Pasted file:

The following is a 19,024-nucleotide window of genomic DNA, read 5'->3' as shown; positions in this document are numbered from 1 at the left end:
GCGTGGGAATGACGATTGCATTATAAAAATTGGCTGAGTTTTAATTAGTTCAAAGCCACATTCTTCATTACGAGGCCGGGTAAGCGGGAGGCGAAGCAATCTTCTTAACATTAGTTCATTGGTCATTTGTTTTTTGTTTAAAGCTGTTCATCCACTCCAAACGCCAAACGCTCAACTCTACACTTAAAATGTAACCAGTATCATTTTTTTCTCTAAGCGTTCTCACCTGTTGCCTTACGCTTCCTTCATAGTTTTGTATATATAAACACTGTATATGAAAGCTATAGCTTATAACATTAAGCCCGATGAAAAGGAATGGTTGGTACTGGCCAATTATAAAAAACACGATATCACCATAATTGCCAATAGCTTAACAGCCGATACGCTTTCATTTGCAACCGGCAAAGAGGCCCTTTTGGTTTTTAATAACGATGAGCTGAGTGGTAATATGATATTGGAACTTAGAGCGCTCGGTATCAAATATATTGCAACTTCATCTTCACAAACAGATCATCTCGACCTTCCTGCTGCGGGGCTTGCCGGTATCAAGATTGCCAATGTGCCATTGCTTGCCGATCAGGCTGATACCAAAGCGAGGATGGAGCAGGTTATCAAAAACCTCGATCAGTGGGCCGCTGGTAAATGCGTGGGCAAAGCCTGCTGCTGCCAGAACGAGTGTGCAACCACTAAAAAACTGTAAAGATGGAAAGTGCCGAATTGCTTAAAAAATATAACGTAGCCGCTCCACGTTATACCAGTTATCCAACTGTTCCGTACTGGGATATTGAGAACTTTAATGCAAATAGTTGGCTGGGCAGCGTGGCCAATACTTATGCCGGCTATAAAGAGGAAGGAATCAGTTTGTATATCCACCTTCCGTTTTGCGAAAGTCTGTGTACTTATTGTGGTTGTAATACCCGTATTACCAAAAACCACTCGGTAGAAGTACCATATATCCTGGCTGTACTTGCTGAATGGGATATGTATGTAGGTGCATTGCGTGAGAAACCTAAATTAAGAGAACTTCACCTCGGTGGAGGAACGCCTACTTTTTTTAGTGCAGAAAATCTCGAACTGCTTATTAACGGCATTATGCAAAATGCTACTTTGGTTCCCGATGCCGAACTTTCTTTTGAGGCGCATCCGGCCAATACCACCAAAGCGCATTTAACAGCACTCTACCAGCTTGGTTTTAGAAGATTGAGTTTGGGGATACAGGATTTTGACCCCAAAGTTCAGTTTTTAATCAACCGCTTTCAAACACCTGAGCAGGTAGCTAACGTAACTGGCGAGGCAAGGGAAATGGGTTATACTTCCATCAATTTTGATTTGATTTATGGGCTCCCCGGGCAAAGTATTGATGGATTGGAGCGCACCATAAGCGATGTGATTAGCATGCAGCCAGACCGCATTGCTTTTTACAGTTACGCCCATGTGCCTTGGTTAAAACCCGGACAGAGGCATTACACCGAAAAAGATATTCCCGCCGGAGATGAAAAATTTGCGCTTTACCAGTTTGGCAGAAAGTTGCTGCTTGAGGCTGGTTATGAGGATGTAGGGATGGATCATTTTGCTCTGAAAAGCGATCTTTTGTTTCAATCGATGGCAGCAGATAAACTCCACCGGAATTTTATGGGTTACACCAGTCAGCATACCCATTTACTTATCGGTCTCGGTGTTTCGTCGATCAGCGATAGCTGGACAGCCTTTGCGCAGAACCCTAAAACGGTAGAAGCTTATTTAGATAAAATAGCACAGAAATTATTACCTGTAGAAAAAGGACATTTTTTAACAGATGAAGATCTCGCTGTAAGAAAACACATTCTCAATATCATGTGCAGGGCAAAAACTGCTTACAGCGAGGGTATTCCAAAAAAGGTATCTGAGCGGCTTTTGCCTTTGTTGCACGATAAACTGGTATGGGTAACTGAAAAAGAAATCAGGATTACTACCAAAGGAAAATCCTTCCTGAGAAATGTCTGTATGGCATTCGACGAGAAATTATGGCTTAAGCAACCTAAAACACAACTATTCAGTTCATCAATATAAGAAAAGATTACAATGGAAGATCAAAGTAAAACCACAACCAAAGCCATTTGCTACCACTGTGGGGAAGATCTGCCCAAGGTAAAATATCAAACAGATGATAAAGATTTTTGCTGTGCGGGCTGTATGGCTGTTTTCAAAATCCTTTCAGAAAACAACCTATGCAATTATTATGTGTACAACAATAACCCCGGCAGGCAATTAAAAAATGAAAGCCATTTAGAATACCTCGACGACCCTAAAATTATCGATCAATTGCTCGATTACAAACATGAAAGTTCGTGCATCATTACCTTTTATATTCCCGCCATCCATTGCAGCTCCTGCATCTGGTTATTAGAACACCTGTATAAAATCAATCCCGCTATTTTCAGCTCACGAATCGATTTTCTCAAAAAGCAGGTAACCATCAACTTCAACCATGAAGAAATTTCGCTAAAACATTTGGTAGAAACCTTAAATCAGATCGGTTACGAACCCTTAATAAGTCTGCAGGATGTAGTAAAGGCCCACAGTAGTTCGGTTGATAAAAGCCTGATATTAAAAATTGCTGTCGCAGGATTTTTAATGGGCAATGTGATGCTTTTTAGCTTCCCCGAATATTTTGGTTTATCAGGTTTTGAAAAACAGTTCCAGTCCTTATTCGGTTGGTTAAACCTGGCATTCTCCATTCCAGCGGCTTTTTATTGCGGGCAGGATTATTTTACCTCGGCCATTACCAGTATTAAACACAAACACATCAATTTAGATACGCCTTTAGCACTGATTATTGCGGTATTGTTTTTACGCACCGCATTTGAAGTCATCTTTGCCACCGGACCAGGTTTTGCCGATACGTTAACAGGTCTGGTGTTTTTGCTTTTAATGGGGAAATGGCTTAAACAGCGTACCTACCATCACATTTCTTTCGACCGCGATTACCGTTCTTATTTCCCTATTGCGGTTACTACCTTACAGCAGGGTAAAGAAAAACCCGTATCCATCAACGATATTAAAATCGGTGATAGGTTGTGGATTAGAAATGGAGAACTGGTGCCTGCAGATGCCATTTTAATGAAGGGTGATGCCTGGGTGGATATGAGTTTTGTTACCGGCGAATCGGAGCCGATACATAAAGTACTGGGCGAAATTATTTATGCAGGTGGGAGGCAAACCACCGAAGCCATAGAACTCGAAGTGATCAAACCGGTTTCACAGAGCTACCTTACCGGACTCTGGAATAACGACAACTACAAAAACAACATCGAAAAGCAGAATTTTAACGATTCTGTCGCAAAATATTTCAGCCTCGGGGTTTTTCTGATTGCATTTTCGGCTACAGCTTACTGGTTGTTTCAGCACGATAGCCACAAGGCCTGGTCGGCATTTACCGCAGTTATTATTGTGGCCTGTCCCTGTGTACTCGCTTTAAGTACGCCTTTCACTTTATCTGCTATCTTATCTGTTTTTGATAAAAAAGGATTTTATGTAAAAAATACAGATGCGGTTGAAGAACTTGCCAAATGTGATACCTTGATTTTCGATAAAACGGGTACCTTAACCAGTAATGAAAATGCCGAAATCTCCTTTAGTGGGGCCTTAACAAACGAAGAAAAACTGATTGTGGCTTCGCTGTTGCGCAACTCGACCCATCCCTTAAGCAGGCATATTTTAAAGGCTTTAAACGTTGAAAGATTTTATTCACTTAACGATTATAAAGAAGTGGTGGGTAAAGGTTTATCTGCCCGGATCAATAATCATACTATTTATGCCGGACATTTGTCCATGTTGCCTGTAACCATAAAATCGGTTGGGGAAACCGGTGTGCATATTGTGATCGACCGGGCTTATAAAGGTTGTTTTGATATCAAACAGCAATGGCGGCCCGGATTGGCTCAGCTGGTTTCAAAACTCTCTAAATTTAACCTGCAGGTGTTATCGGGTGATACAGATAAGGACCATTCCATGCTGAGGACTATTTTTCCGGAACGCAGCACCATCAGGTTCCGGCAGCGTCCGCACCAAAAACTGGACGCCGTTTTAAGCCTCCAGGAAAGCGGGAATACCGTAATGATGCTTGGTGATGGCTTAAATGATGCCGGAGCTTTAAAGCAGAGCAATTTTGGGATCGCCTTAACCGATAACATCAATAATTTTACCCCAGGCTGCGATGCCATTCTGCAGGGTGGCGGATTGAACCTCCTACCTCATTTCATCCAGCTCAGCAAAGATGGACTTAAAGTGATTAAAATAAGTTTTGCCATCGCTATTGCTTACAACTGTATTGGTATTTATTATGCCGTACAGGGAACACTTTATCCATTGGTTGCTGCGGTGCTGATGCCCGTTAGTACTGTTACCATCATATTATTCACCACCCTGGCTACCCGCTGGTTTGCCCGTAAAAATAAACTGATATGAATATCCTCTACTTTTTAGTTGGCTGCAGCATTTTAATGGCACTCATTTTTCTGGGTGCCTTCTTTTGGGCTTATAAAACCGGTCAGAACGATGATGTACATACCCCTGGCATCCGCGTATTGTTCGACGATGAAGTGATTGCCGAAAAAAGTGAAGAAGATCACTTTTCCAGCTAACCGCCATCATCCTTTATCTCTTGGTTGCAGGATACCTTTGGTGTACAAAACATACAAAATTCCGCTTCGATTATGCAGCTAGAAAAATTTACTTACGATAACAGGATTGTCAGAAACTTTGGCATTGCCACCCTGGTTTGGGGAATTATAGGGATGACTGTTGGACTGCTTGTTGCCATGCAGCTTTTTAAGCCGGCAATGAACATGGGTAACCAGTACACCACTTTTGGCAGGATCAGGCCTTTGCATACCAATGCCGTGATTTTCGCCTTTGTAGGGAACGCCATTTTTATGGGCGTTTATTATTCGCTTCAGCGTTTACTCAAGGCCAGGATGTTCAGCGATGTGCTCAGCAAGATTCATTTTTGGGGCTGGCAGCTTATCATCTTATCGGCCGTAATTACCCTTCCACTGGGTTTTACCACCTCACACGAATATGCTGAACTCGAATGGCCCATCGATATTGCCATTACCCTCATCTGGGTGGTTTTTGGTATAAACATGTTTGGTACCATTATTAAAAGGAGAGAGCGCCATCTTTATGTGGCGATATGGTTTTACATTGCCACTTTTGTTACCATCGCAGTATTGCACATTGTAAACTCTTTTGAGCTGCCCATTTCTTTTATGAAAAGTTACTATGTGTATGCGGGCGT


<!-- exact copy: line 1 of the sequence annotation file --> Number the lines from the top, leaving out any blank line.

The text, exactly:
The following is a 19,024-nucleotide window of genomic DNA, read 5'->3' as shown; positions in this document are numbered from 1 at the left end: